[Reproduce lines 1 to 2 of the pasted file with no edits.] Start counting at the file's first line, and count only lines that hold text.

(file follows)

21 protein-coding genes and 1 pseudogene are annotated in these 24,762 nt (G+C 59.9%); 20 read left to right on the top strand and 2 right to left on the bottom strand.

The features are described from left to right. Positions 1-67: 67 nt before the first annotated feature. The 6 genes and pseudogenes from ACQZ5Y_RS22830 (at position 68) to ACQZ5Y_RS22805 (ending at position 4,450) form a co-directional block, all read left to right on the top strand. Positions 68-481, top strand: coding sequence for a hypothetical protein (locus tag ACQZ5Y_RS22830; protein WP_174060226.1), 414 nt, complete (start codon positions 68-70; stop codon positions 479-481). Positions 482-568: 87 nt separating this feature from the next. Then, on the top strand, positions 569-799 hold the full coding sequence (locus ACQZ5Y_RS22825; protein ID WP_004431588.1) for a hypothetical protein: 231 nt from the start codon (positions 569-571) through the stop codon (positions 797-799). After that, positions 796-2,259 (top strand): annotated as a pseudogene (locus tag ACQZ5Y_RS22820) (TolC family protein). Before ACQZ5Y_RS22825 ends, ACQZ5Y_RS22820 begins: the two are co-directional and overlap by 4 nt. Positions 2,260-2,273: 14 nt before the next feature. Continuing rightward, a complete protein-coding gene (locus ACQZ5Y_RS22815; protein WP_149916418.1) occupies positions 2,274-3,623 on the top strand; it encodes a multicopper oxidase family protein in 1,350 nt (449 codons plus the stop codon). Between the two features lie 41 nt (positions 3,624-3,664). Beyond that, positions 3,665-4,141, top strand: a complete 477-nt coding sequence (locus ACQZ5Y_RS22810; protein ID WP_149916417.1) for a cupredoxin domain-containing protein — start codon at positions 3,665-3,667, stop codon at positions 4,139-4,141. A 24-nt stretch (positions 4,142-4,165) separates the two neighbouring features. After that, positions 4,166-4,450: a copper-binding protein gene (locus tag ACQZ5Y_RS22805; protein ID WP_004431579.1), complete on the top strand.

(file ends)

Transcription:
21 protein-coding genes and 1 pseudogene are annotated in these 24,762 nt (G+C 59.9%); 20 read left to right on the top strand and 2 right to left on the bottom strand.

The features are described from left to right. Positions 1-67: 67 nt before the first annotated feature. The 6 genes and pseudogenes from ACQZ5Y_RS22830 (at position 68) to ACQZ5Y_RS22805 (ending at position 4,450) form a co-directional block, all read left to right on the top strand. Positions 68-481, top strand: coding sequence for a hypothetical protein (locus tag ACQZ5Y_RS22830; protein WP_174060226.1), 414 nt, complete (start codon positions 68-70; stop codon positions 479-481). Positions 482-568: 87 nt separating this feature from the next. Then, on the top strand, positions 569-799 hold the full coding sequence (locus ACQZ5Y_RS22825; protein ID WP_004431588.1) for a hypothetical protein: 231 nt from the start codon (positions 569-571) through the stop codon (positions 797-799). After that, positions 796-2,259 (top strand): annotated as a pseudogene (locus tag ACQZ5Y_RS22820) (TolC family protein). Before ACQZ5Y_RS22825 ends, ACQZ5Y_RS22820 begins: the two are co-directional and overlap by 4 nt. Positions 2,260-2,273: 14 nt before the next feature. Continuing rightward, a complete protein-coding gene (locus ACQZ5Y_RS22815; protein WP_149916418.1) occupies positions 2,274-3,623 on the top strand; it encodes a multicopper oxidase family protein in 1,350 nt (449 codons plus the stop codon). Between the two features lie 41 nt (positions 3,624-3,664). Beyond that, positions 3,665-4,141, top strand: a complete 477-nt coding sequence (locus ACQZ5Y_RS22810; protein ID WP_149916417.1) for a cupredoxin domain-containing protein — start codon at positions 3,665-3,667, stop codon at positions 4,139-4,141. A 24-nt stretch (positions 4,142-4,165) separates the two neighbouring features. After that, positions 4,166-4,450: a copper-binding protein gene (locus tag ACQZ5Y_RS22805; protein ID WP_004431579.1), complete on the top strand.